For Kenneth City, the fire deal was REALLY sweet
LEALMAN -- For years some activists in this unincorporated area complained that Kenneth City was getting its fire coverage on the backs of Lealman taxpayers courtesy of a sweetheart deal the fire board had cut with the town.
But just how sweet became clear Tuesday night.
Lealman fire commissioners held a special meeting to discuss that contract, which is worth a bit more than $200,000 a year right now -- the amount grows by 3 percent each year. Fire commissioners canceled the contract in September when they became outraged because Kenneth City had annexed 10 Lealman properties into the town. The annexations meant that Lealman would lose the tax money -- between $7,200 and $8,000 a year -- to the town while still having to provide fire service to those properties under the contract.
The math does not make sense at first glance: Why eliminate $200,000 a year in a snit over $7,200 to $8,000 a year? It's not that amount. It's possible future amounts that has fire board members in a tizzy. If Kenneth City annexed one or more properties with large taxable values, the loss could devastate Lealman's budget, resulting in layoffs and/or increased property taxes to Lealman residents.
"Our taxpayers are paying enough," Lealman fire board member Kathleen Litton said. "When they start yanking people out ... on the back end, we're losing taxes, so their deal gets even sweeter."
And that deal? Well, if Lealman had charged Kenneth City using the same tax rate it charges its taxpayers -- $4.4828 per thousand dollars of taxable, assessed property value -- the contract price would have been a whopping $698,191 a year. That's a huge difference -- $492,118 -- between what the town is paying and what it would have paid for fire service had it received equal treatment with Lealman's own property owners.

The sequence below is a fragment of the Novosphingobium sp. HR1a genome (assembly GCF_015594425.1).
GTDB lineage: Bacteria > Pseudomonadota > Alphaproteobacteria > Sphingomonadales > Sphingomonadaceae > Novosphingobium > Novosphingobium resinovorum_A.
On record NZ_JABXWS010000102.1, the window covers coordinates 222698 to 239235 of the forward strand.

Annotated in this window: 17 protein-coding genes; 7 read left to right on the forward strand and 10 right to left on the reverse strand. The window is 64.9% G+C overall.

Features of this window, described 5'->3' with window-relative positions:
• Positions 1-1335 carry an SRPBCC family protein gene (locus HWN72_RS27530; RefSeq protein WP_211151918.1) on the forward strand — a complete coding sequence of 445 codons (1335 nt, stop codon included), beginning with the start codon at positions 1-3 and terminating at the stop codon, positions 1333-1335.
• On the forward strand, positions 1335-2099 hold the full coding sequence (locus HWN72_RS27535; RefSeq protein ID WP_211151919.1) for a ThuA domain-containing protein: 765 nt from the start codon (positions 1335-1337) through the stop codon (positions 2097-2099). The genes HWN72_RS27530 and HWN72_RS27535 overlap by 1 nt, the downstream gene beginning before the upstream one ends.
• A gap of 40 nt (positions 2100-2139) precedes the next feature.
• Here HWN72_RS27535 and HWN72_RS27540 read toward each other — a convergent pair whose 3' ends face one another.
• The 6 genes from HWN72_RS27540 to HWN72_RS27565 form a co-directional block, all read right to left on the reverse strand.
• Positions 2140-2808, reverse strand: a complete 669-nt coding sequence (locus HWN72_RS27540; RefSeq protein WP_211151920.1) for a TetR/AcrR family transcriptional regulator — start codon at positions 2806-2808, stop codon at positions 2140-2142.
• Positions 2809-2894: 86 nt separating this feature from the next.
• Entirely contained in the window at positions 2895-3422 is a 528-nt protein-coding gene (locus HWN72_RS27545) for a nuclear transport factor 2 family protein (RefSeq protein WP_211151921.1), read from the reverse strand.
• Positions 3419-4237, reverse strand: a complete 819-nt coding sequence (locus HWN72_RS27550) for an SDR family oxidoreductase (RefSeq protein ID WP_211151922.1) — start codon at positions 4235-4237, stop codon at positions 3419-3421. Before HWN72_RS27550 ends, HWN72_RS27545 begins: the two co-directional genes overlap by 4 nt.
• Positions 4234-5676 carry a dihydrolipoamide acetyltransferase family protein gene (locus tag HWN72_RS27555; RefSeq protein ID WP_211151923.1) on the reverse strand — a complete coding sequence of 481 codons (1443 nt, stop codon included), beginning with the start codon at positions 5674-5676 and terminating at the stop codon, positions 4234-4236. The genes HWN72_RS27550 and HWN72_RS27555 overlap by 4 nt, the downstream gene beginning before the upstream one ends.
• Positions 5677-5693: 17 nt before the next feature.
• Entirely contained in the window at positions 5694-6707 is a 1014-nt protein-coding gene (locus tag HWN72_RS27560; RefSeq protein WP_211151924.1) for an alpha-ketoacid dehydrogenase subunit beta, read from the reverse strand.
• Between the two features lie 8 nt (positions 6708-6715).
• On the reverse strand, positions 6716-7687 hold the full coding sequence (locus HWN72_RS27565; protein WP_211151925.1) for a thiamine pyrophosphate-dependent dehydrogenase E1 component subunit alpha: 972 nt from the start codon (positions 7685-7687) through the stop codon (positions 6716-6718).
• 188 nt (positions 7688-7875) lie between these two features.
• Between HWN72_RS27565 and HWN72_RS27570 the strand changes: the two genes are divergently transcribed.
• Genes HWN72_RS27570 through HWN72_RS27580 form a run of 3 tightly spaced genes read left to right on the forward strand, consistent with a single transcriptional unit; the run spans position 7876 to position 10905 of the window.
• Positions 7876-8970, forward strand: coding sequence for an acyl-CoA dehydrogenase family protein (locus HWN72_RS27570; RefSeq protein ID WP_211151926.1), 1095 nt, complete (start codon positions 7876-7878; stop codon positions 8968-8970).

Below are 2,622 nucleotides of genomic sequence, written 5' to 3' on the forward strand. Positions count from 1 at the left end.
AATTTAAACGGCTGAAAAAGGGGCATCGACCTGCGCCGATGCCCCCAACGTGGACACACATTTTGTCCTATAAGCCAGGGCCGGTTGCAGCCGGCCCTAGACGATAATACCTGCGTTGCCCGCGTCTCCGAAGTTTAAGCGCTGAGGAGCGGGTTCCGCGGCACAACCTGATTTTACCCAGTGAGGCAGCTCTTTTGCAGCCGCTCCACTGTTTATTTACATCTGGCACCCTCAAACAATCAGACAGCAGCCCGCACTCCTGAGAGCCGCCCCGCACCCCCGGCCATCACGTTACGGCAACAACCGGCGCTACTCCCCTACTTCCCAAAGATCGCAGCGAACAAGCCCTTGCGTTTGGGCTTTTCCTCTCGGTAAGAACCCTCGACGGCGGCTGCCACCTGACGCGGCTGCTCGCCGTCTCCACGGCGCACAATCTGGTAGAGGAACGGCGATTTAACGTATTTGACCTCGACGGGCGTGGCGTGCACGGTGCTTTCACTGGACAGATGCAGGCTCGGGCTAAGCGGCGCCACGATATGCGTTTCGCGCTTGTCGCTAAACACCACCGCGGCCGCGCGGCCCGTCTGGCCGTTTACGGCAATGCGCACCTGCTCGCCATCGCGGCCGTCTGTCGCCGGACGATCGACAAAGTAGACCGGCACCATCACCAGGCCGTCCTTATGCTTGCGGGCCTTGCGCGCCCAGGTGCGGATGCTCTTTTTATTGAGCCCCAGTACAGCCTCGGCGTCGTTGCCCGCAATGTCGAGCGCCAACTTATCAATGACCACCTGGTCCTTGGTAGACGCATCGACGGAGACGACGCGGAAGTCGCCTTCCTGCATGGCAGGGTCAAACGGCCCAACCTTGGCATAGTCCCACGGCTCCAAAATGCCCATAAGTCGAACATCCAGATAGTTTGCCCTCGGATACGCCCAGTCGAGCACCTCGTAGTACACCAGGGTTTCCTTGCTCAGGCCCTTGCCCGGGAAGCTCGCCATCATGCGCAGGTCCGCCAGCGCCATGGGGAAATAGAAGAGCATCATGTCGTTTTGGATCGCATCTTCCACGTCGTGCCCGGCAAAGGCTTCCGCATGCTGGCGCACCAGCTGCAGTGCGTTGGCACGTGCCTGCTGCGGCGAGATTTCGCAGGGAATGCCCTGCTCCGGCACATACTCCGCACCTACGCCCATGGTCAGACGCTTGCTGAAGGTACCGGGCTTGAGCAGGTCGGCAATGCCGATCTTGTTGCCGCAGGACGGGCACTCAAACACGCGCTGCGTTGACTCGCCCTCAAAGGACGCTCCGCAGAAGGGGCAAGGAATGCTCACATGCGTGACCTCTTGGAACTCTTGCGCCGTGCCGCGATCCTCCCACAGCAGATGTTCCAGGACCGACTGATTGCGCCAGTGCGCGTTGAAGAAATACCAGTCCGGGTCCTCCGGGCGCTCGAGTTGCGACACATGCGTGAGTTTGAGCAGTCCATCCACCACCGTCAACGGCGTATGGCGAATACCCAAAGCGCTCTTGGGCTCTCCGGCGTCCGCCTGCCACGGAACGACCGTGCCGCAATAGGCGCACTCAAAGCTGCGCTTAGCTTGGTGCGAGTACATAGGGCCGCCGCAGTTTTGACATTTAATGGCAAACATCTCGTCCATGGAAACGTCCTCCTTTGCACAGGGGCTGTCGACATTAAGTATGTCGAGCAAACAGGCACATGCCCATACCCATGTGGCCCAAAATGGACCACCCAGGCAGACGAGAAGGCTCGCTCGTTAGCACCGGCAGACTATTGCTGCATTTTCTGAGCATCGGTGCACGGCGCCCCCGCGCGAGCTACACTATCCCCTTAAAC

The question people need to answer, Lealman fire Chief Rick Graham said, is: "Should Kenneth City pay its fair share of the tax burden?"
The answer seems to be "no." The Lealman fire board has offered to reinstate the Kenneth City contract if the town agrees to stop annexing or if the town agrees to pay Lealman not only the $200,000-plus contract amount but also the taxes the fire district would have received from any annexed properties for four years after the annexation.
So far, Kenneth City's answer to the property tax payment has been "no way." And tonight, Kenneth City's council will hold a workshop to discuss, among other things, Lealman's position as well as a proposal from Pinellas Park.
Pinellas Park has offered to take over fire delivery for the town for a bit more than $200,000 a year, plus put a firetruck and three firefighters in the town's former fire station after it's refurbished. Pinellas Park would pay for the refurbishing, and Kenneth City would reimburse Pinellas Park over several years.
The deal has advantages for both sides. Kenneth City would get a firetruck in its town and not be nagged about annexations. And the truck would be closer to residents in the southern portion of Pinellas Park. Right now, Pinellas Park has no fire station south of 82nd Avenue N. Pinellas Park officials see no real added expenses because they'd merely be redeploying current employees rather than hiring new ones.
And Graham suggested how Pinellas Park might have come up with the cost of its contract. Pinellas Park has a total tax rate of $4.5478 per thousand dollars of assessed, taxable value. According to Graham's figures, the portion of Pinellas Park's tax rate that goes to fire protection alone is about $2.25 per thousand dollars of assessed, taxable property value. Using that figure, if Pinellas Park charged Kenneth City at the same rate it charges its property owners, the Kenneth City contract would be about $348,000, not terribly much more than Pinellas Park's proposal.
That's actually the way Pinellas Park came up with its figures. City spokesman Tim Caddell said Pinellas Park decided to charge Kenneth City what its taxpayers are being charged for fire protection. Pinellas Park figured it at about $1.90 per thousand dollars of assessed, taxable property value.
Anne Lindberg, Times Staff Writer